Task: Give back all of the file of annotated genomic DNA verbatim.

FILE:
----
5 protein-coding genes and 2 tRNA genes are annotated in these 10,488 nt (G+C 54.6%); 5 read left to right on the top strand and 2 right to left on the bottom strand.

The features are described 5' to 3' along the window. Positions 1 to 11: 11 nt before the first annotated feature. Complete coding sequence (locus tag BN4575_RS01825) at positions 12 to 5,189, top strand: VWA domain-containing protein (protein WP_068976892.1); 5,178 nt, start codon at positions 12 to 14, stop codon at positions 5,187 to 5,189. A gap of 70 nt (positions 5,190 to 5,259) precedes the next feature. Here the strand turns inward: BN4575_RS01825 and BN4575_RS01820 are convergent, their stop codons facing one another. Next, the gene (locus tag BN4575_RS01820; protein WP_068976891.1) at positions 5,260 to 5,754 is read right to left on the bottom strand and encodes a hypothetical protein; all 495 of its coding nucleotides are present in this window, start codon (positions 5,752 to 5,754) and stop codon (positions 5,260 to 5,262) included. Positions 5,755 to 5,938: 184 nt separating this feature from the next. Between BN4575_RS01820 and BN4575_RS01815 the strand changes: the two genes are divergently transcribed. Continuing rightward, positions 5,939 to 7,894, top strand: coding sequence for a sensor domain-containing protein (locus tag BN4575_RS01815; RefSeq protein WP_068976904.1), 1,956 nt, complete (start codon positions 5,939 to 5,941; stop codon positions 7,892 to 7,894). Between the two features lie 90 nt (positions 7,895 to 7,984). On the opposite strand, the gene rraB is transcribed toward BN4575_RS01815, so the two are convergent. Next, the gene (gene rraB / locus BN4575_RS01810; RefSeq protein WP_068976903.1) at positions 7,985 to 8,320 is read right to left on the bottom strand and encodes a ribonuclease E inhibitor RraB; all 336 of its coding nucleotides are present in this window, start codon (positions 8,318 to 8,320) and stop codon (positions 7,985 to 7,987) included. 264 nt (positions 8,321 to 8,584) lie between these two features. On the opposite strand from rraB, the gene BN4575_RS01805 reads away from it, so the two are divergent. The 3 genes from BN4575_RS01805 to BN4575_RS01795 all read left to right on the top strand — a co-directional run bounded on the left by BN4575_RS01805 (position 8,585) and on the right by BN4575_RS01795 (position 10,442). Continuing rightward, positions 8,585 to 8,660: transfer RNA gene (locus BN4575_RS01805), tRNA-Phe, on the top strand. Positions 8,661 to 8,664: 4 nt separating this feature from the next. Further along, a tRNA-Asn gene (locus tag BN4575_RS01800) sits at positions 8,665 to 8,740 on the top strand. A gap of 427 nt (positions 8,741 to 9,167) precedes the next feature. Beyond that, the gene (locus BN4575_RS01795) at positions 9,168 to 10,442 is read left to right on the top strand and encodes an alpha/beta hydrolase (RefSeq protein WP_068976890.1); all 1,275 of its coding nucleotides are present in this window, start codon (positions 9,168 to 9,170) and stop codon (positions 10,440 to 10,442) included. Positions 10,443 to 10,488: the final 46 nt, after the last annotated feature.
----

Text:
5 protein-coding genes and 2 tRNA genes are annotated in these 10,488 nt (G+C 54.6%); 5 read left to right on the top strand and 2 right to left on the bottom strand.

The features are described 5' to 3' along the window. Positions 1 to 11: 11 nt before the first annotated feature. Complete coding sequence (locus tag BN4575_RS01825) at positions 12 to 5,189, top strand: VWA domain-containing protein (protein WP_068976892.1); 5,178 nt, start codon at positions 12 to 14, stop codon at positions 5,187 to 5,189. A gap of 70 nt (positions 5,190 to 5,259) precedes the next feature. Here the strand turns inward: BN4575_RS01825 and BN4575_RS01820 are convergent, their stop codons facing one another. Next, the gene (locus tag BN4575_RS01820; protein WP_068976891.1) at positions 5,260 to 5,754 is read right to left on the bottom strand and encodes a hypothetical protein; all 495 of its coding nucleotides are present in this window, start codon (positions 5,752 to 5,754) and stop codon (positions 5,260 to 5,262) included. Positions 5,755 to 5,938: 184 nt separating this feature from the next. Between BN4575_RS01820 and BN4575_RS01815 the strand changes: the two genes are divergently transcribed. Continuing rightward, positions 5,939 to 7,894, top strand: coding sequence for a sensor domain-containing protein (locus tag BN4575_RS01815; RefSeq protein WP_068976904.1), 1,956 nt, complete (start codon positions 5,939 to 5,941; stop codon positions 7,892 to 7,894). Between the two features lie 90 nt (positions 7,895 to 7,984). On the opposite strand, the gene rraB is transcribed toward BN4575_RS01815, so the two are convergent. Next, the gene (gene rraB / locus BN4575_RS01810; RefSeq protein WP_068976903.1) at positions 7,985 to 8,320 is read right to left on the bottom strand and encodes a ribonuclease E inhibitor RraB; all 336 of its coding nucleotides are present in this window, start codon (positions 8,318 to 8,320) and stop codon (positions 7,985 to 7,987) included. 264 nt (positions 8,321 to 8,584) lie between these two features. On the opposite strand from rraB, the gene BN4575_RS01805 reads away from it, so the two are divergent. The 3 genes from BN4575_RS01805 to BN4575_RS01795 all read left to right on the top strand — a co-directional run bounded on the left by BN4575_RS01805 (position 8,585) and on the right by BN4575_RS01795 (position 10,442). Continuing rightward, positions 8,585 to 8,660: transfer RNA gene (locus BN4575_RS01805), tRNA-Phe, on the top strand. Positions 8,661 to 8,664: 4 nt separating this feature from the next. Further along, a tRNA-Asn gene (locus tag BN4575_RS01800) sits at positions 8,665 to 8,740 on the top strand. A gap of 427 nt (positions 8,741 to 9,167) precedes the next feature. Beyond that, the gene (locus BN4575_RS01795) at positions 9,168 to 10,442 is read left to right on the top strand and encodes an alpha/beta hydrolase (RefSeq protein WP_068976890.1); all 1,275 of its coding nucleotides are present in this window, start codon (positions 9,168 to 9,170) and stop codon (positions 10,440 to 10,442) included. Positions 10,443 to 10,488: the final 46 nt, after the last annotated feature.